Then, start training developers, and make sure that the IT department is the broker of cloud services. In the traditional sense, it is always normal that the IT department is the broker for everything that is happening on-premises within the data center. In the cloud space, this doesn’t always happen. In the cloud space, because it is so easy to spin-up things, sometimes the line of business is deploying.

We try to enable IT departments and operators within our clients to be the broker of cloud services and to help with the adoption of Microsoft Azure cloud and Azure Stack. That will help bridge the gap between the clouds and the on-premises data centers.

Gardner: Ken, how should organizations get ready to be in the best position to take advantage of this successfully?

Mapping the way

Won: As IT organizations look at this transformation to hybrid IT, one of the most important things is to have a strong connection to the line of business and to the business goals, and to be able to map those goals to strategic IT priorities.

Once you have done this mapping, the IT department can look at these goals and determine which projects should be implemented and how they should be implemented. In some cases, they should be implemented in private clouds, in some cases public clouds, and in some cases across both private and public cloud.

The task then changes to understanding the workloads, the characterization of the workloads, and looking at things such as performance, security, compliance, risk, and determining the best place for that workload.

Then, it’s finding the right platform to enable developers to be as successful and as impactful as possible, because we know ultimately the big game changer here is enabling the developers to be much more productive, to bring applications out much faster than we have ever seen in the past.

Listen to the podcast. Find it on iTunes. Get the mobile app. Read a full transcript or download a copy. Sponsor: Hewlett Packard Enterprise.


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Wednesday, July 26, 2017

How a Florida school district tames the wild west of education security at scale and on budget

Bringing a central IT focus to large public school systems has always been a challenge, but bringing a security focus to thousands of PCs and devices has been compared to bringing law and order to the Wild West.

For the Clay County School District in Florida, a team of IT administrators is grabbing the bull by the horns nonetheless to create a new culture of computing safety -- without breaking the bank.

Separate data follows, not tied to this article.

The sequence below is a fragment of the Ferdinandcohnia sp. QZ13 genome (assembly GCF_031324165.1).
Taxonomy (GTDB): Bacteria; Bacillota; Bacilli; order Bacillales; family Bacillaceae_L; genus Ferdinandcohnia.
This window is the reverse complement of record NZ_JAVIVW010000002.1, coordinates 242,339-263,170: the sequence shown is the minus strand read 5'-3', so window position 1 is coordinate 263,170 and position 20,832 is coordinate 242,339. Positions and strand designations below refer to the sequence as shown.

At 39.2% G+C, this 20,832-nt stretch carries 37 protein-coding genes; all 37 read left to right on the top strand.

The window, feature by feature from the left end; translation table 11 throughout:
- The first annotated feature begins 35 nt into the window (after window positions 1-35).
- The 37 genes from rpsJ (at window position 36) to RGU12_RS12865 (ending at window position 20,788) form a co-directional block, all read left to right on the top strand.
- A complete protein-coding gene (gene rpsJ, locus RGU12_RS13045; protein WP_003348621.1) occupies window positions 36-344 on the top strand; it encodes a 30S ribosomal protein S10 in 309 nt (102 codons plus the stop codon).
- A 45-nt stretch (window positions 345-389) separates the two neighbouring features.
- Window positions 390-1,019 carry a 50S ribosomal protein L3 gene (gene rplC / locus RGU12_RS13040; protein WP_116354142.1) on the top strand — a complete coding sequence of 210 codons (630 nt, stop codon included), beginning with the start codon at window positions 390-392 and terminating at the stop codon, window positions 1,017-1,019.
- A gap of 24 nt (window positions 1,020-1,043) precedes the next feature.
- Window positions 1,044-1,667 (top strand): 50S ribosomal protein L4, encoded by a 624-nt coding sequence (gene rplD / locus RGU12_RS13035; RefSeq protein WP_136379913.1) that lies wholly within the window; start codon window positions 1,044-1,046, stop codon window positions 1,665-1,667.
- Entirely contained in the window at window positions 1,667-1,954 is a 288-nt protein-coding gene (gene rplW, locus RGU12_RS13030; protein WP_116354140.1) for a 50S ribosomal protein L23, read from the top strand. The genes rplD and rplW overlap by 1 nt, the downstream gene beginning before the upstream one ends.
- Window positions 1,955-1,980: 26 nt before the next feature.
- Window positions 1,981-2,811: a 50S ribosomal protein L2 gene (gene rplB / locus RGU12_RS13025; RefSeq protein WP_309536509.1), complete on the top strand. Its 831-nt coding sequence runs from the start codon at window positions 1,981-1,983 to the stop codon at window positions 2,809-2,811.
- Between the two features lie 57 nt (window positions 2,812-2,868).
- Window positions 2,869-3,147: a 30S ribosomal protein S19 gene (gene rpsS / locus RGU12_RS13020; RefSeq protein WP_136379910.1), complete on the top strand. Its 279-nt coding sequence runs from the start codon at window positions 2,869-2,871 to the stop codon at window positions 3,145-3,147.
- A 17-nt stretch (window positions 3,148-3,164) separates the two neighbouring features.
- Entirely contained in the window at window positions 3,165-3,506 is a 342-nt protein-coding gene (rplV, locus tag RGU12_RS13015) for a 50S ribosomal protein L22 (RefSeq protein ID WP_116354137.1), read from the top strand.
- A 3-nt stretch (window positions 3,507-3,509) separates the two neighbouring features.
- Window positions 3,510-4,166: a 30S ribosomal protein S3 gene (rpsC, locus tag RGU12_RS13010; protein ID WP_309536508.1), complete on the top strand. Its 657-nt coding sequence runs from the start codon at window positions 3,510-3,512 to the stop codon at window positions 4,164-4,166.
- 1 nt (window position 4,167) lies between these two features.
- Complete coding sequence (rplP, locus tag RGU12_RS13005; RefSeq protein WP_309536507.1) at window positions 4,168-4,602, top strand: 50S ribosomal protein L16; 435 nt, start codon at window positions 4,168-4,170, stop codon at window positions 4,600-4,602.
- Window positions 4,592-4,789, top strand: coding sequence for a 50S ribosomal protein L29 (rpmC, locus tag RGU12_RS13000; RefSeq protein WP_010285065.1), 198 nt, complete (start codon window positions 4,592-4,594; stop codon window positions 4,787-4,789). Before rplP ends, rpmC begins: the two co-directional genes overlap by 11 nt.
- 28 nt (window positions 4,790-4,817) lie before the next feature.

The next BriefingsDirect security insight’s discussion examines how Clay County is building a secure posture for their edge, network, and data centers while allowing the right mix and access for exploration necessary in an educational environment. 

Listen to the podcast. Find it on iTunes. Get the mobile app. Read a full transcript or download a copy. 

To learn how to ensure that schools are technically advanced and secure at low cost and at high scale, we're joined by Jeremy Bunkley, Supervisor of the Clay County School District Information and Technology Services Department; Jon Skipper, Network Security Specialist at the Clay County School District, and Rich Perkins, Coordinator for Information Services at the Clay County School District. The discussion is moderated by Dana Gardner, Principal Analyst at Interarbor Solutions.

Here are some excerpts:

Gardner: What are the biggest challenges to improving security, compliance, and risk reduction at a large school district?

Bunkley: I think the answer actually scales across the board. The problem even bridges into businesses. It’s the culture of change -- of making people recognize security as a forethought, instead of an afterthought. It has been a challenge in education, which can be a technology laggard.

Getting people to start the recognition process of making sure that they are security-aware has been quite the battle for us. I don’t think it’s going to end anytime soon. But we are starting to get our key players on board with understanding that you can't clear-text Social Security numbers and credit card numbers and personally identifiable information (PII). It has been an interesting ride for us, let’s put it that way.

Gardner: Jon, culture is such an important part of this, but you also have to have tools and platforms in place to help give reinforcement for people when they do the right thing. Tell us about what you have needed on your network, and what your technology approach has been?

Skipper

Skipper: Education is one of those weird areas where the software development has always been lacking in the security side of the house. It has never even been inside the room. So one of the things that we have tried to do in education, at least with the Clay County School District, is try to modify that view, with doing change management. We are trying to introduce a security focus. We try to interject ourselves and highlight areas that might be a bad practice.